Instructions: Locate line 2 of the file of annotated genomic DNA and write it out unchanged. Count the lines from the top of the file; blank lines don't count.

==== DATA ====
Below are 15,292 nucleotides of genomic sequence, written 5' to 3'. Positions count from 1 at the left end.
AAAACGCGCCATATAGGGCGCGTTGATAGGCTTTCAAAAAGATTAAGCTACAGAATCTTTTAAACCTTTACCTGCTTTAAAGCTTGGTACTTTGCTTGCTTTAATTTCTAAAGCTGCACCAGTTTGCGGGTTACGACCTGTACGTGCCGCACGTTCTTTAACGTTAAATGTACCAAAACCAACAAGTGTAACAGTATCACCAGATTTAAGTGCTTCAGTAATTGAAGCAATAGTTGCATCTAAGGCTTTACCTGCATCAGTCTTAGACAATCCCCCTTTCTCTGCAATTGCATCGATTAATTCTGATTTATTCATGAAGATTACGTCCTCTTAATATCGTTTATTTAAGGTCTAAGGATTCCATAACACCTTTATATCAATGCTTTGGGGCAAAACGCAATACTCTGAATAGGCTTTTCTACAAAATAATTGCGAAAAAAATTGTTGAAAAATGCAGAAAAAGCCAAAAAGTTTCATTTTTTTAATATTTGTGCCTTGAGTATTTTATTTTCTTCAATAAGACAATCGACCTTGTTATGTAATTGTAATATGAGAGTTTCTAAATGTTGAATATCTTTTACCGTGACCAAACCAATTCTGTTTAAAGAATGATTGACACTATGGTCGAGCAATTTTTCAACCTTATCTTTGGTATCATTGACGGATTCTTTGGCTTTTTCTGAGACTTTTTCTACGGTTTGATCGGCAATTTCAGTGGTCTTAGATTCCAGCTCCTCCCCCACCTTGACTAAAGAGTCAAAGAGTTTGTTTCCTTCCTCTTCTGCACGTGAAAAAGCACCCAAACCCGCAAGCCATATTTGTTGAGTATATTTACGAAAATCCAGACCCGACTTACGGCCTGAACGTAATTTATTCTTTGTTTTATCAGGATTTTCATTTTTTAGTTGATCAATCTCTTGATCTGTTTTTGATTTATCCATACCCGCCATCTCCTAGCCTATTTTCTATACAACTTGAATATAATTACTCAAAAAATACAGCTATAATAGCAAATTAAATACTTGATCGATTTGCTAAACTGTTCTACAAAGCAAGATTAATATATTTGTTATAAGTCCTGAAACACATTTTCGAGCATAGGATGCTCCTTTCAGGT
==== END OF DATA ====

AAAACGCGCCATATAGGGCGCGTTGATAGGCTTTCAAAAAGATTAAGCTACAGAATCTTTTAAACCTTTACCTGCTTTAAAGCTTGGTACTTTGCTTGCTTTAATTTCTAAAGCTGCACCAGTTTGCGGGTTACGACCTGTACGTGCCGCACGTTCTTTAACGTTAAATGTACCAAAACCAACAAGTGTAACAGTATCACCAGATTTAAGTGCTTCAGTAATTGAAGCAATAGTTGCATCTAAGGCTTTACCTGCATCAGTCTTAGACAATCCCCCTTTCTCTGCAATTGCATCGATTAATTCTGATTTATTCATGAAGATTACGTCCTCTTAATATCGTTTATTTAAGGTCTAAGGATTCCATAACACCTTTATATCAATGCTTTGGGGCAAAACGCAATACTCTGAATAGGCTTTTCTACAAAATAATTGCGAAAAAAATTGTTGAAAAATGCAGAAAAAGCCAAAAAGTTTCATTTTTTTAATATTTGTGCCTTGAGTATTTTATTTTCTTCAATAAGACAATCGACCTTGTTATGTAATTGTAATATGAGAGTTTCTAAATGTTGAATATCTTTTACCGTGACCAAACCAATTCTGTTTAAAGAATGATTGACACTATGGTCGAGCAATTTTTCAACCTTATCTTTGGTATCATTGACGGATTCTTTGGCTTTTTCTGAGACTTTTTCTACGGTTTGATCGGCAATTTCAGTGGTCTTAGATTCCAGCTCCTCCCCCACCTTGACTAAAGAGTCAAAGAGTTTGTTTCCTTCCTCTTCTGCACGTGAAAAAGCACCCAAACCCGCAAGCCATATTTGTTGAGTATATTTACGAAAATCCAGACCCGACTTACGGCCTGAACGTAATTTATTCTTTGTTTTATCAGGATTTTCATTTTTTAGTTGATCAATCTCTTGATCTGTTTTTGATTTATCCATACCCGCCATCTCCTAGCCTATTTTCTATACAACTTGAATATAATTACTCAAAAAATACAGCTATAATAGCAAATTAAATACTTGATCGATTTGCTAAACTGTTCTACAAAGCAAGATTAATATATTTGTTATAAGTCCTGAAACACATTTTCGAGCATAGGATGCTCCTTTCAGGT